In his remarks Dr. Williams praised the tireless efforts, initiative and innovation of the people of Obanliku: ‘’All of you have not just ended open defecation, you have had to organize yourselves, work with your neighbours, establish relationships with those in your community you may not know so well, in order to collectively come together to end open defecation.
“You have taken matters into your own hands. No one came to your community to build toilets. No one came to hand out soap. No one came to tell you what to do. You were empowered.’’
Echoing Dr. William’s admiration for Obanliku’s journey, Tim Connell, Country Director for United Purpose Nigeria, added:
“The world needs more of what has happened in Cross River State: partnership, collaboration, listening, learning and respect. And, the not-so-secret ingredients to making positive and lasting change happen. What has been achieved in the partnership between United Purpose Nigeria, WSSCC and the Global Sanitation Fund, Cross River State, Obanliku Local Government Area, the community-based organizations, the WASHCOMs, the traditional leadership and the people, is nothing short of spectacular … They said it couldn’t be done and yet you did. Your partnership and leadership in making this happen is the first step in making the impossible, possible throughout Nigeria.”
Throughout the journey, United Purpose engaged national, state and local governments, traditional leaders, religious leaders, NGO networks, civil society organizations and WSSCC’s National Coordinator and WASH Ambassador, all of whom were ardent champions for achieving ODF status.
In addition, the community-centred process enabled the emergence of Natural Leaders, community-level volunteers who took it upon themselves to mobilize their respective communities to become ODF. These leaders helped community members see the connection between sanitation, health, equality and their human dignity. The process even led to LGA officials changing their approach from enforcement to facilitation and promoting behaviour change.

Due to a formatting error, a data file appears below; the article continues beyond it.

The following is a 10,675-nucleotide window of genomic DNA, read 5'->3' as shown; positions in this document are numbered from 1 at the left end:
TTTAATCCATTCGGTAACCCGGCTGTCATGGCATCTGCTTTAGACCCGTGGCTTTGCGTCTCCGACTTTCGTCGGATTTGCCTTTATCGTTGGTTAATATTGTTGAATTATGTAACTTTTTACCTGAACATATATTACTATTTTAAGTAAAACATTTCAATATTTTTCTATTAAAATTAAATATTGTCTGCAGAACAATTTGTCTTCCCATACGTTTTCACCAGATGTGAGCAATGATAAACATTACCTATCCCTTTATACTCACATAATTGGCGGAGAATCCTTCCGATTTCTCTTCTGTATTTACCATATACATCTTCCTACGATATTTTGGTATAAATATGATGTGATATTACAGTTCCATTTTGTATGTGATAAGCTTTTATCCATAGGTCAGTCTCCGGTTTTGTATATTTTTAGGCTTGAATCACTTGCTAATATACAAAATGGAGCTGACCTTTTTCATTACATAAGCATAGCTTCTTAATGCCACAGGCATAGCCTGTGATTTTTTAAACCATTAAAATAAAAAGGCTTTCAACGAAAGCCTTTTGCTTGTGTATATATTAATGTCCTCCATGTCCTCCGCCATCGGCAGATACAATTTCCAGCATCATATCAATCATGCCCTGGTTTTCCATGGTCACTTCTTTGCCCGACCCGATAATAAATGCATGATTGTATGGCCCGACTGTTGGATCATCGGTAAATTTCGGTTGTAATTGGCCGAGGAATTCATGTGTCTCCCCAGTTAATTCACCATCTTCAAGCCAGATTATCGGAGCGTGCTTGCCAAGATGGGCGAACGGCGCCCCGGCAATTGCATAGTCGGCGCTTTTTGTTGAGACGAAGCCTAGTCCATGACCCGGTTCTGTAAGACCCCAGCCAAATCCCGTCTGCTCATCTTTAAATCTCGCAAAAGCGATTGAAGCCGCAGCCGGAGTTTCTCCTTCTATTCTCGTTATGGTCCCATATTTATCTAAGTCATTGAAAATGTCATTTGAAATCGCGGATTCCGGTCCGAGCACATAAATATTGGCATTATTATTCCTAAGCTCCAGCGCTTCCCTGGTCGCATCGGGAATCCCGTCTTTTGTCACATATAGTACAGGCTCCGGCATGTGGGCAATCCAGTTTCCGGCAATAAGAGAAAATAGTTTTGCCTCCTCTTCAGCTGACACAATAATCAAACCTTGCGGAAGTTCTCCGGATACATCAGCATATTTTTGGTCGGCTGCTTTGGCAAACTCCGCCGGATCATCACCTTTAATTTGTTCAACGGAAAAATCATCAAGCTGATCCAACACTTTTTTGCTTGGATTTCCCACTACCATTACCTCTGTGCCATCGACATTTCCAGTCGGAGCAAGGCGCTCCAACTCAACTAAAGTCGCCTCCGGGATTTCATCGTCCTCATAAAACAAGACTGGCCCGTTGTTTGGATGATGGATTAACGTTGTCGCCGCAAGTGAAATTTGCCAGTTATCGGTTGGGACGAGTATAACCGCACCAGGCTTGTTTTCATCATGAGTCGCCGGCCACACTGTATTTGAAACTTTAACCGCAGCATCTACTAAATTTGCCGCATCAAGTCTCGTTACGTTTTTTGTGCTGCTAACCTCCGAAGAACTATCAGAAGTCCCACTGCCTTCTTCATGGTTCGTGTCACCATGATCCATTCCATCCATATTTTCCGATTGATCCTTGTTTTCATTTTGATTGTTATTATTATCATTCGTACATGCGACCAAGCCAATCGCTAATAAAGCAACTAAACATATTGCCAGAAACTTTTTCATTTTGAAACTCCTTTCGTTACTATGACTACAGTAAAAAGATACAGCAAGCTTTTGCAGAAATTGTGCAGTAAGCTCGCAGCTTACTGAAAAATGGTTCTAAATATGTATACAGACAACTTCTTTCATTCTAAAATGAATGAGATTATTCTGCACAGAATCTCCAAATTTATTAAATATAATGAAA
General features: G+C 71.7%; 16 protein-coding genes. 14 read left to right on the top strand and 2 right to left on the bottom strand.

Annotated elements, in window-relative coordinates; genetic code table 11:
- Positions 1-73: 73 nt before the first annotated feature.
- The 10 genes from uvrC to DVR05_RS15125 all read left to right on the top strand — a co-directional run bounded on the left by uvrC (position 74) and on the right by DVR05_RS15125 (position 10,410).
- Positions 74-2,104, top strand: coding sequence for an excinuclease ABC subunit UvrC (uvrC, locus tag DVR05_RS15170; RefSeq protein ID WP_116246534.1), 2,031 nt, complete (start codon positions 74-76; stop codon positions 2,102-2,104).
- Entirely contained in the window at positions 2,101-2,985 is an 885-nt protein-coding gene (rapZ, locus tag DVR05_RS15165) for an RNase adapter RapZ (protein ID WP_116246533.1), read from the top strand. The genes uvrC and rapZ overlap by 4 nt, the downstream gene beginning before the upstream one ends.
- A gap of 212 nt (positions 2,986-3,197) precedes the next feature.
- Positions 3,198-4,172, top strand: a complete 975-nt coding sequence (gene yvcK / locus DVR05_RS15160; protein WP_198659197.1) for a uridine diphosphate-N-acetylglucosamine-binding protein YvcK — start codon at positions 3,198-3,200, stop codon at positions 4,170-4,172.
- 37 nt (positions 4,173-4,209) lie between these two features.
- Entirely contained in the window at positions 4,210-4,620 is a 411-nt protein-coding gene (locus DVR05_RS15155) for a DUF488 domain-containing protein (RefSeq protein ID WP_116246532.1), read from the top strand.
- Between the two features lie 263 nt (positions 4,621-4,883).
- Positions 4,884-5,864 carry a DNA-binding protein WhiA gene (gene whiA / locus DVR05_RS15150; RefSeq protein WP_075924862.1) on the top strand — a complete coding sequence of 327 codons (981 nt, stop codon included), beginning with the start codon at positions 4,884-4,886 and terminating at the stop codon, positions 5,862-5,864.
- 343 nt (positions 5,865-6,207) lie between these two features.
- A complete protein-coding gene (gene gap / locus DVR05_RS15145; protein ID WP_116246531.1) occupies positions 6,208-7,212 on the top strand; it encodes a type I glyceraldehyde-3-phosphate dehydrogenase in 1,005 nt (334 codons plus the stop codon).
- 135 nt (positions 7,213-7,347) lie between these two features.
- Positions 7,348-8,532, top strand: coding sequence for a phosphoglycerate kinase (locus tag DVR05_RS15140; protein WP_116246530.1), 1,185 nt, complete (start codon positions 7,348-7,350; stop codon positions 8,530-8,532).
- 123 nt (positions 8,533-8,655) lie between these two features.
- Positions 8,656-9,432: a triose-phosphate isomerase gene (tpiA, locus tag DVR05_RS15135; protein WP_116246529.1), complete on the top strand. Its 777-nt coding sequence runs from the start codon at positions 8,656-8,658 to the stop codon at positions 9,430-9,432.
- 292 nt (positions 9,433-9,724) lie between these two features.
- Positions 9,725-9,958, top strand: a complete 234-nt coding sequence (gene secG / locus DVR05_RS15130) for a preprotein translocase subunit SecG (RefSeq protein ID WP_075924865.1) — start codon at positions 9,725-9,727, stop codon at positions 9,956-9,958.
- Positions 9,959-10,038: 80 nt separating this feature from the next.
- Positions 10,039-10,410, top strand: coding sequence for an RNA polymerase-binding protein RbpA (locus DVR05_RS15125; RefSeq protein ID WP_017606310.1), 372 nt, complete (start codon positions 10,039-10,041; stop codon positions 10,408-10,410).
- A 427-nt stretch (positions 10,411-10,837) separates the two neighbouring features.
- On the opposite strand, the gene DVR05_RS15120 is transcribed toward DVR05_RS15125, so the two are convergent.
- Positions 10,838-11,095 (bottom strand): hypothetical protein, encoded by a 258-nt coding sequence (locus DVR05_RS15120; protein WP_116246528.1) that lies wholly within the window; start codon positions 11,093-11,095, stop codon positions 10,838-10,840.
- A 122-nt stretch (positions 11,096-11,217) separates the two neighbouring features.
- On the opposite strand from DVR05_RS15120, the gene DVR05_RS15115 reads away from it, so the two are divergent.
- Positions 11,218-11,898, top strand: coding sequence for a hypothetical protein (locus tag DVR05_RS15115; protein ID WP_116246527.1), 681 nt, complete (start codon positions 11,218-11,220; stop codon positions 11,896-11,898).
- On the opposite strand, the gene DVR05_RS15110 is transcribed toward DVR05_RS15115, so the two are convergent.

Moreover, Water, Sanitation and Hygiene Committees (WASHCOMs), composed of Natural Leaders, were formed and trained to ensure compliance with ODF standards. These WASHCOMs continue to encourage households to sustain ODF status and move up the sanitation ladder by improving their facilities.
Obanliku: A catalyst for results at scale
Beyond its benefits to community members, Obanliku’s achievement is significant for the entire Nigerian WASH sector. Nigeria is working to meet Sustainable Development Goal 6.2, aimed at adequate sanitation and hygiene for all, and end open defecation in the country by 2025. Obanliku demonstrates and provides concrete evidence that collective behaviour change approaches can be scaled up in the country.
In 2014, a memorandum of understanding was signed between the Government of Nigeria, the Cross River and Benue State Governments and WSSCC, to match the GSF’s funds and scale up RUSHPIN to six additional LGAs. While this funding has not yet been released, Obanliku’s experience provides good evidence and learning.
“The RUSHPIN approach that has been taken is working, because we can see the success today,” said Minister Adamu. “It gives us the confidence to move ahead and continue based on the Community-Led Total Sanitation approach, and I’m sure we are going to get there.”
The GSF supports partners to address the global sanitation and hygiene crisis, so that everyone can enjoy healthy and productive lives.
Once we understand the complexities of slippage and the strategies to address it, how do we – as WASH practitioners – move forward?
The GSF invests in behaviour change activities that enable people to improve their sanitation